These are the explorers of the XXI century, who embody the same spirit of those who accomplished the epic achievement that connected the world: 500 years ago.
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Phone2Action is a software platform designed to amplify organizations’ advocacy by interacting with communities and their subjects of interest.
The father of hybrid rice.
Method for virtual reconstruction of shredded documents
2011 Nobel Prize in Physics winner for providing evidence that the expansion of the universe is accelerating.
Founder and president of CONIN: Corporation for Child Nutrition.
Developed vaccine against meningitis C.
As Secretary-General of the United Nations, he mobilized world leaders around a set of new global challenges, from climate change and economic to pandemics and other important issues.
For her innovative leadership in all challenges related to climate change.
Smart cost-effective single-dose nano wound bandage for monitoring and fast healing of diabetic wounds.
He set 27 world records and is considered one of the best long-distance runners of all times.
The Río Seco Natural History Museum is a project that seeks to preserve the region's flora and fauna, thus becoming a scientific development hub, promoting research for the region's heritage and establishing a strong connection with the strait.
Chilean writer Óscar Barrientos tells us the story behind the ship that inspired his book “The Skeleton Boat”, about the mystery of Marlborough; the ship that sailed for 23 years only to appear in the Magallanes Region, crewed by 23 human skeletons.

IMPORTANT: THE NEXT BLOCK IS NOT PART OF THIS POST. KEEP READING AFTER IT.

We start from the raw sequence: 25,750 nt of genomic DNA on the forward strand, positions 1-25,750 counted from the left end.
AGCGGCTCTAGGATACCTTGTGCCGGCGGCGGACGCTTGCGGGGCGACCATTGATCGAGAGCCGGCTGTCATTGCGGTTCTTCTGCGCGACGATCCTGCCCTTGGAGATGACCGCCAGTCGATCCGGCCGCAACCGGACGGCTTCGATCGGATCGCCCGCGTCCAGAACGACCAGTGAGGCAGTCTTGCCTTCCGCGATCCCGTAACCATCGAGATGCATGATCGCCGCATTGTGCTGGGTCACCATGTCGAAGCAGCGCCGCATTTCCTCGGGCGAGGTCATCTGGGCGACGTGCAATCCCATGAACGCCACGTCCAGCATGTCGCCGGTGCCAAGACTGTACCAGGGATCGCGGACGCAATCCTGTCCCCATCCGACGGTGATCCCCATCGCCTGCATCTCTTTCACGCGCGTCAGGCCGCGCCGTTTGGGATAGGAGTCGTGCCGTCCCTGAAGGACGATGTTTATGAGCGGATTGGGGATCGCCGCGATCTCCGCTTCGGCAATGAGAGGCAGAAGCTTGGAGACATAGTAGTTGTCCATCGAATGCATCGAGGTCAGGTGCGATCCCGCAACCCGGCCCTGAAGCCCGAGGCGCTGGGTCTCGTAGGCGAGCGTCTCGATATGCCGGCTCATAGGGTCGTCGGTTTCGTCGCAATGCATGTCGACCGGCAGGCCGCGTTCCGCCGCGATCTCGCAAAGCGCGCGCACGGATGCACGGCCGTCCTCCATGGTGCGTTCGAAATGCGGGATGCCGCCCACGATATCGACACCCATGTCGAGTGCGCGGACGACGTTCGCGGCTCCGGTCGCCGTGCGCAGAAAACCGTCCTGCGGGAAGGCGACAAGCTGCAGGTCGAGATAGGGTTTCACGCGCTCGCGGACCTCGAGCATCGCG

“La Galería” (The Gallery) is a cultural space focused on local art, promoting different disciplines such as plastic arts, music and audiovisual works. It holds diverse exhibits inspired by the unique landscapes of this region in which two oceans meet.
The Chilean Antarctic Institute seeks to promote the scientific development of the Chilean Antarctic territory by enhancing Punta Arenas city in the Magallanes Region, as a gateway to the white continent. Learn more abou their important labor here.
For Chilean Marine Biologist Erika Mutschke, the Strait of Magellan holds many secrets under the sea. That's why her research on starfish seeks to find a connection between South American and Antarctic starfish by going deeper into the waters and fjords of the Magallanes Region.
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On September 20, 1519, a fleet commanded by the Portuguese captain Ferdinand Magellan, comprising five ships and around 250 men, sailed out of the port of Sanlúcar de Barrameda in southern Spain heading for the Atlantic. Its mission: To discover new western routes to the Spice Islands (Moluccas Islands).
The purpose of this journey was to discover a shorter route, which was the intention of Christopher Columbus when he found the American continent. But Magellan made an even greater discovery, one that was to change the course of history. Magellan’s expedition made the first ever journey around the world.
Once the journey began, they traveled through the Canary Islands and first stopped in Tenerife before sailing between the Cape Verde Islands and the coast of Guinea. The fleet then got ready to cross the Atlantic in the direction of America.
After several months of travel and tremendous weather challenges, the fleet approached the coast of America. Finally, on December 13, 1519, they reached land at the port of Santa Lucía, which is today Río de Janeiro.
One of the most difficult moments was the search for a route to the west of the continent. After Río, they traveled south along the coast. It was a hard winter and the conditions for the crew were difficult and this led to the loss of one ship and the desertion of another. After various attempts, they decided to explore an uncharted channel on November 1, 1520.